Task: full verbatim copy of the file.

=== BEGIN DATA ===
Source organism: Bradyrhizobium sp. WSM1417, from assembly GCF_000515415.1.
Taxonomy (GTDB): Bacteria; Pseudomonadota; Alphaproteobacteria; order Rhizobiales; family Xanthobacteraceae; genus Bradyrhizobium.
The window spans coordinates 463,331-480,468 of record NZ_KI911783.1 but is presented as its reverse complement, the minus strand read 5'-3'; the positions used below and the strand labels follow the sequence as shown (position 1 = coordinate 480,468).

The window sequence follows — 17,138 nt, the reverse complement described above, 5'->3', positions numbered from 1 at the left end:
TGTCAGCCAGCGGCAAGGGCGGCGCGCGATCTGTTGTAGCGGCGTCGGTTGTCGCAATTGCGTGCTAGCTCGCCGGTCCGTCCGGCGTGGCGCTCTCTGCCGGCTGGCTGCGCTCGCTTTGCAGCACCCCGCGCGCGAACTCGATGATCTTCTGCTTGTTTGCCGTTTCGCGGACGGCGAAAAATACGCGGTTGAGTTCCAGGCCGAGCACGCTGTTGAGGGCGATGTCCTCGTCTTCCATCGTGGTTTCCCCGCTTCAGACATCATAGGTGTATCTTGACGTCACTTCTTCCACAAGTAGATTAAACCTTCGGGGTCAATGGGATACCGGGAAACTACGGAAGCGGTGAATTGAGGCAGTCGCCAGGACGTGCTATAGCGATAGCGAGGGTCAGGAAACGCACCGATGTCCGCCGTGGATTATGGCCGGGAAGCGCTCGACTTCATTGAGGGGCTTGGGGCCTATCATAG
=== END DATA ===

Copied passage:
Source organism: Bradyrhizobium sp. WSM1417, from assembly GCF_000515415.1.
Taxonomy (GTDB): Bacteria; Pseudomonadota; Alphaproteobacteria; order Rhizobiales; family Xanthobacteraceae; genus Bradyrhizobium.
The window spans coordinates 463,331-480,468 of record NZ_KI911783.1 but is presented as its reverse complement, the minus strand read 5'-3'; the positions used below and the strand labels follow the sequence as shown (position 1 = coordinate 480,468).

The window sequence follows — 17,138 nt, the reverse complement described above, 5'->3', positions numbered from 1 at the left end:
TGTCAGCCAGCGGCAAGGGCGGCGCGCGATCTGTTGTAGCGGCGTCGGTTGTCGCAATTGCGTGCTAGCTCGCCGGTCCGTCCGGCGTGGCGCTCTCTGCCGGCTGGCTGCGCTCGCTTTGCAGCACCCCGCGCGCGAACTCGATGATCTTCTGCTTGTTTGCCGTTTCGCGGACGGCGAAAAATACGCGGTTGAGTTCCAGGCCGAGCACGCTGTTGAGGGCGATGTCCTCGTCTTCCATCGTGGTTTCCCCGCTTCAGACATCATAGGTGTATCTTGACGTCACTTCTTCCACAAGTAGATTAAACCTTCGGGGTCAATGGGATACCGGGAAACTACGGAAGCGGTGAATTGAGGCAGTCGCCAGGACGTGCTATAGCGATAGCGAGGGTCAGGAAACGCACCGATGTCCGCCGTGGATTATGGCCGGGAAGCGCTCGACTTCATTGAGGGGCTTGGGGCCTATCATAG